[Incidentally, a lot of people are comparing ChatGPT to Google and saying that the richness of the answers it provides is a threat to the search giant. Despite this, the technologies are fundamentally different. Search engines index and present the most relevant information based on the search query, whereas a language model like ChatGPT composes its response “from scratch” based on the most likely and accurate next “token”, or phrase that should follow. It will be interesting to see how this might be integrated into Bing to improve its search – it may increase their search share as people find ChatGPT responses more natural and in-depth.]

Crucially, you can ask it to do things like: “give me a top 10 list of innovation methods for small businesses” or “write a content outline for a blog about IP and international trade” and it will be able to do a LOT of the heavy lifting for you – and that is it in its current form.

This year a new version is going to be released that is said to eclipse last year’s capabilities and so it will be for all future versions released. It’s also important to note that ChatGPT is also not the only AI in development, with every large entity investing in and developing AI in one form or another.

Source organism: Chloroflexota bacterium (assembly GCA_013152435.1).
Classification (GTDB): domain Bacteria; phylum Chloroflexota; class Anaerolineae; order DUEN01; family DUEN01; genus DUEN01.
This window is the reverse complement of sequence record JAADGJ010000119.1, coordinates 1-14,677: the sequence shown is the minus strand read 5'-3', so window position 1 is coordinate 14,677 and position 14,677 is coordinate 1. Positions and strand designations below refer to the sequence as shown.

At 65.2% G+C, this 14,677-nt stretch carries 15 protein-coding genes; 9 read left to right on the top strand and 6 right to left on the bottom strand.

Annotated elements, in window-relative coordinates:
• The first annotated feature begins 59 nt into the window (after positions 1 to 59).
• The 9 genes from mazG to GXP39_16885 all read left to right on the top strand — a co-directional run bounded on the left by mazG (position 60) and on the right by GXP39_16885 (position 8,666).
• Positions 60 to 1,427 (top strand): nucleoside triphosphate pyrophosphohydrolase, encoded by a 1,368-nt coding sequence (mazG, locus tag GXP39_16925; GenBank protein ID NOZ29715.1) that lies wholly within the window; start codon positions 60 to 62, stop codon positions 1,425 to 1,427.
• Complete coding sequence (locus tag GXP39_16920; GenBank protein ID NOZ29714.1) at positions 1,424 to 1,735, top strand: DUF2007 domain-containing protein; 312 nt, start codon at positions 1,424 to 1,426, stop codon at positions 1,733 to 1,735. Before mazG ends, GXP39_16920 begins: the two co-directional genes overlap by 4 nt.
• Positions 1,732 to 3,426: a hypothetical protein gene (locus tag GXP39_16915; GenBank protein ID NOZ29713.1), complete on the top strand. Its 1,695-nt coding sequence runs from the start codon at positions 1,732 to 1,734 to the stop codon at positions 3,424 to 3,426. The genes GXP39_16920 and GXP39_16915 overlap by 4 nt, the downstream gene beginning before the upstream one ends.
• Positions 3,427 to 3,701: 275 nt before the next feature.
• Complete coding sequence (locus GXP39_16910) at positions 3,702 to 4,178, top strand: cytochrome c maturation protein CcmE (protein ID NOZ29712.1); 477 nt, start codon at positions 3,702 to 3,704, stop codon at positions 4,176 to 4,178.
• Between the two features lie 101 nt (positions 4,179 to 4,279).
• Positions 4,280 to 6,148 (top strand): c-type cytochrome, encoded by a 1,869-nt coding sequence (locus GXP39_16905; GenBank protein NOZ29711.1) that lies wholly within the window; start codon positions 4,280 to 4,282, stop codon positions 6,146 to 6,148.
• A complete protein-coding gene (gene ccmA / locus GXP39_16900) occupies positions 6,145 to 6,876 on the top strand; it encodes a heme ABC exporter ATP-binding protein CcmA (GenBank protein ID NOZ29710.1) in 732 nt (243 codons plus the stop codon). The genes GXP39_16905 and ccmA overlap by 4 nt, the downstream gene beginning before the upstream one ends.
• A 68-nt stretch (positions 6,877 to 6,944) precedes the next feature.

ChatGPT and AI at large and the impact it will have on everything are here, and it's not going anywhere.

Ultimately, along with other ever-improving models that can produce high-quality images, 3D models, videos and more that are indistinguishable or “good enough” for deployment in all sorts of different places – including, dun, dun, dun – the world of work. And the dissenting voices who fear that it may begin to replace certain people’s jobs are not entirely incorrect...

The robots are coming, what do I do!?

Whilst certain industries are already seeing disruptions as AI starts to produce outputs that displace or replace work that would be undertaken by a human (copywriting and illustration, for example), it won’t stop there.